Fueling Youth with the Millennium Campus Network
by Gabriela Corbera
Oftentimes we think of development as a space for graduate practitioners or professionals with years of experience. But what about youth?
Sam Vaghar, Executive Director of Millennium Campus Network (BNID’s featured organization of the month for April 2015) has dedicated his entire career to working with youth in international development. Through his platform, Vaghar has created an innovative space for youth to tackle the problems of global poverty and work towards the UN Millennium Development Goals.
The Millennium Campus Network (MCN) is a national non-profit network of university student organizations. Currently MCN is affiliated with 70 member organizations on 30 campuses in four distinct districts – Boston, Chicago, New York, Washington D.C., and soon, Liberia. MCN dedicates itself to rethinking the paradigms of perpetuated inequality through global leadership. However, it is only able to do so under the inspiring leadership of Sam Vaghar.
MCN was founded in 2007 at Brandeis University. Vaghar recalls, “In high school, I was quite shy, hadn’t found my voice. When I went to Brandeis, I really changed.” Two books in particular affected then 19 year-old Vaghar; Jeffrey Sach’s, End of Poverty, and Dr. Paul Farmer’s, Mountain Beyond Mountains. Compelled and inspired about social change, Vaghar called Jeffrey Sachs two days later and told him,
“I don’t have all the answers, but I know our generation can do more and I want to be a part of that solution.”
While Vaghar was currently an International and Global Studies major, his meeting resulted in the creation of MCN. At Brandeis, Vaghar and his classmates raised $5,000 for bed nets to prevent malaria and partnered with six different organizations in the Boston area on clean water projects.
Six months later, the first Millennium Campus Network hosted 1,000 students in an event that included appearances by Jeffrey Sachs, Paul Farmer and John Legend, who all currently serve on MCN’s Advisory Board along with a few other icons from the United Nations, and Ministry of Finance of Timor Leste and Jenzabar.
The Millenium Campus Network hosts annual conferences and fellowships. Fellowships are open to university students who are current leaders in their home universities and whose institutions are contributing to social change. The eight-month fellowship offers students to meet twice a month and participate in an online webinar series, giving them a platform to work together.
The Millenium Campus Network has shaped the leadership of many successful alumni including professionals who are now teaching creative design in South Africa, delivering medical supplies, or setting up pharmacies in Africa. Vaghar talked about the impact youth can have on development issues: “There’s enough stories out there, we just need to tap into those stories, and connect them to the broader generation, and leverage the resources and support for what’s already working.”
Vaghar also discussed the idea of turning the Millenium Campus Network into a political force. “The idea that people aren’t trying to shape policy really frustrates me,” says Vaghar. Vaghar envisions MCN partnering with communities and participating in policy efforts in Washington in the near future.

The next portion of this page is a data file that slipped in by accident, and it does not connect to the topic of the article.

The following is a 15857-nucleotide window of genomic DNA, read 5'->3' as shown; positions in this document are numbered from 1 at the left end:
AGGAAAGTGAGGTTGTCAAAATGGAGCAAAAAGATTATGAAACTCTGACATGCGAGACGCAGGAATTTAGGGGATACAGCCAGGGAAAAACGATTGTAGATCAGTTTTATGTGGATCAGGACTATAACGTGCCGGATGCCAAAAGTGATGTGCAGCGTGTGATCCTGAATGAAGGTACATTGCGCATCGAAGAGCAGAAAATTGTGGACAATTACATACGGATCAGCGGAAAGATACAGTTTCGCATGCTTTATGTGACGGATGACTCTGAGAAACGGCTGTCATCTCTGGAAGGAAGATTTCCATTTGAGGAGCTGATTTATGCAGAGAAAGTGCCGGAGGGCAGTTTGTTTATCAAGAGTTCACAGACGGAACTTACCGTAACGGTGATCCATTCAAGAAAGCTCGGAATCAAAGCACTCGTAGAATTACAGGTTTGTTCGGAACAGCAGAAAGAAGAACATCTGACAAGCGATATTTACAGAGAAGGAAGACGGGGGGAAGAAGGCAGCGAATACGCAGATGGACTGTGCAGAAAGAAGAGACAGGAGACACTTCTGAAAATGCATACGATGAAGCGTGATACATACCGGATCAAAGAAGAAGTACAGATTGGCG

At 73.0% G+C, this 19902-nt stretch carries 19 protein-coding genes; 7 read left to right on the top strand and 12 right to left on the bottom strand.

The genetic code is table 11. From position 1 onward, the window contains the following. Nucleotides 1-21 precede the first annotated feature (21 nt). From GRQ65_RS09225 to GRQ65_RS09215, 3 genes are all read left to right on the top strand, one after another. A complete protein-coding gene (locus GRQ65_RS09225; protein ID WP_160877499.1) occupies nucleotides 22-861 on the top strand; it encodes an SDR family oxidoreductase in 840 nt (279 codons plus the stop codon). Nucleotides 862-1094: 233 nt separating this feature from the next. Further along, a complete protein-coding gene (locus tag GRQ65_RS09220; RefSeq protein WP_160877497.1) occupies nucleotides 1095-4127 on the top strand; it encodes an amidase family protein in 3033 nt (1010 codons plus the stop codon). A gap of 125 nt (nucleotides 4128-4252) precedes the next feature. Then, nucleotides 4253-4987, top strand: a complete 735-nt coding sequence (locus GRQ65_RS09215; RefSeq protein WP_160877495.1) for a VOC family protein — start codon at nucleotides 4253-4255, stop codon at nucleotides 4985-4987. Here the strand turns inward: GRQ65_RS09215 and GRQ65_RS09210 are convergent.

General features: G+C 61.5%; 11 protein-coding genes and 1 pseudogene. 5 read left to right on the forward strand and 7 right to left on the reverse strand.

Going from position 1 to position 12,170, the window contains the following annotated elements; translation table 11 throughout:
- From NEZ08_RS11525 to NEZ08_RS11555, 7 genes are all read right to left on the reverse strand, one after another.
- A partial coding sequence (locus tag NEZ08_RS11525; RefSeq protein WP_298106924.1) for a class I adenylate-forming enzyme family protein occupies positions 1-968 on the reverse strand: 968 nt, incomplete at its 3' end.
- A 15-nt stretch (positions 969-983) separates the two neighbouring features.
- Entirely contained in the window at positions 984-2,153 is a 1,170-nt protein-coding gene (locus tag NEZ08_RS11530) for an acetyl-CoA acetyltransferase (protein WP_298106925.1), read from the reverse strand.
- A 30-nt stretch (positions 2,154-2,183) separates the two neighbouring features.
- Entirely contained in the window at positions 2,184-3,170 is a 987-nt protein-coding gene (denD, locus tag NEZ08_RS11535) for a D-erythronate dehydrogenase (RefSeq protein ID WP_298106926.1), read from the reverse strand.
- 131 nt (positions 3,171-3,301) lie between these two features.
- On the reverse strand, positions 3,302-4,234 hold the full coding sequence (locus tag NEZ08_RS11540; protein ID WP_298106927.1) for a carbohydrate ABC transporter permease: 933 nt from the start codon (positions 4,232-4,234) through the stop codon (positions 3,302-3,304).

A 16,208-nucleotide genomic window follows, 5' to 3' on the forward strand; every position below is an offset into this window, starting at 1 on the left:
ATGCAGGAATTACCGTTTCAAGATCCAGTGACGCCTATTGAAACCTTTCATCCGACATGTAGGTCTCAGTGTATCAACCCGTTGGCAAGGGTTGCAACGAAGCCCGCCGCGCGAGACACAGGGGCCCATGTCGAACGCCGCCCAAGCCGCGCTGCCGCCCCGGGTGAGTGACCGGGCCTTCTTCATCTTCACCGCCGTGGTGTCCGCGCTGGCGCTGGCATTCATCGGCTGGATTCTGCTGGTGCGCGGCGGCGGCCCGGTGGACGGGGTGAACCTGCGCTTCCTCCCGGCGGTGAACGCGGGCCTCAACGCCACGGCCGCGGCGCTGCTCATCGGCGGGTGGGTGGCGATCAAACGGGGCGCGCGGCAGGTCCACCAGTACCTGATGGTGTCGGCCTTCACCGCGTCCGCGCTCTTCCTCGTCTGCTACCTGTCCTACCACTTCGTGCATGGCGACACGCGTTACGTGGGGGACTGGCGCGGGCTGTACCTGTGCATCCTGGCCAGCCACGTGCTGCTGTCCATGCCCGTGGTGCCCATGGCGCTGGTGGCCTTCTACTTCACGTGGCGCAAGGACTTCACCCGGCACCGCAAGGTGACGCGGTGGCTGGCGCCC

While Vaghar does not consider himself as an avid practitioner, he is a passionate leader committed to international development. His advice for rising development professionals is to “never be afraid to talk to anyone.” Vaghar says he follows this advice daily and it has allowed MCN to grow. He also suggests valuing “people as people, yet understand their complexities.” Among other suggestions, Vaghar thinks that getting out of “mental models” as Jim Kim, President of the World Bank, says, is vital for development practitioners, who need to assess their communities’ needs through outreach, not by guessing or making assumptions.
Vaghar says that community cultivation is among the most rewarding results of development work. “Development allows you to travel and understand the world, and what you’ll find is people want really simple things,” says Vaghar.
While there are many rewards in development, there are also many challenges in the field. Vaghar points to the “white savior complex” among them. “People are in development for different reasons.” Sam believes we should learn about ourselves, our work, and why it is we are doing it. “Sometimes, people miss that point,” says Vaghar.
Development for Vaghar is much more than development but a lifestyle one carries, “It’s not just what you do for work, but how you live your life. International development is an extension of that.”
The Millennium Development Goals will expire this year, so the Millennium Campus Network will have to review its own goals while keeping to the efforts that the international community is focusing on. Vaghar told us the organization will launch campaigns for 17 proposed Sustainable Development Goals, including Sustainable Development Goal 16 and Sustainable Development Goal 17 .
This year, the Millenium Campus Network annual conference will be held at the United Nations in New York City from August 11th to August 15th. Students can look forward to debates between public and private sector representatives as well as discussions on volunteerism among other topics. According to Vaghar, youth from more than 50 different nations will participate.
So, whether it’s attending the MCN Conference, or meeting an MCN Fellow, the Millennium Campus Network works to create a space and fuel a student movement for international development. The call to action is now.
For more information on the Millennium Campus Network, please visit: http://www.mcnpartners.org/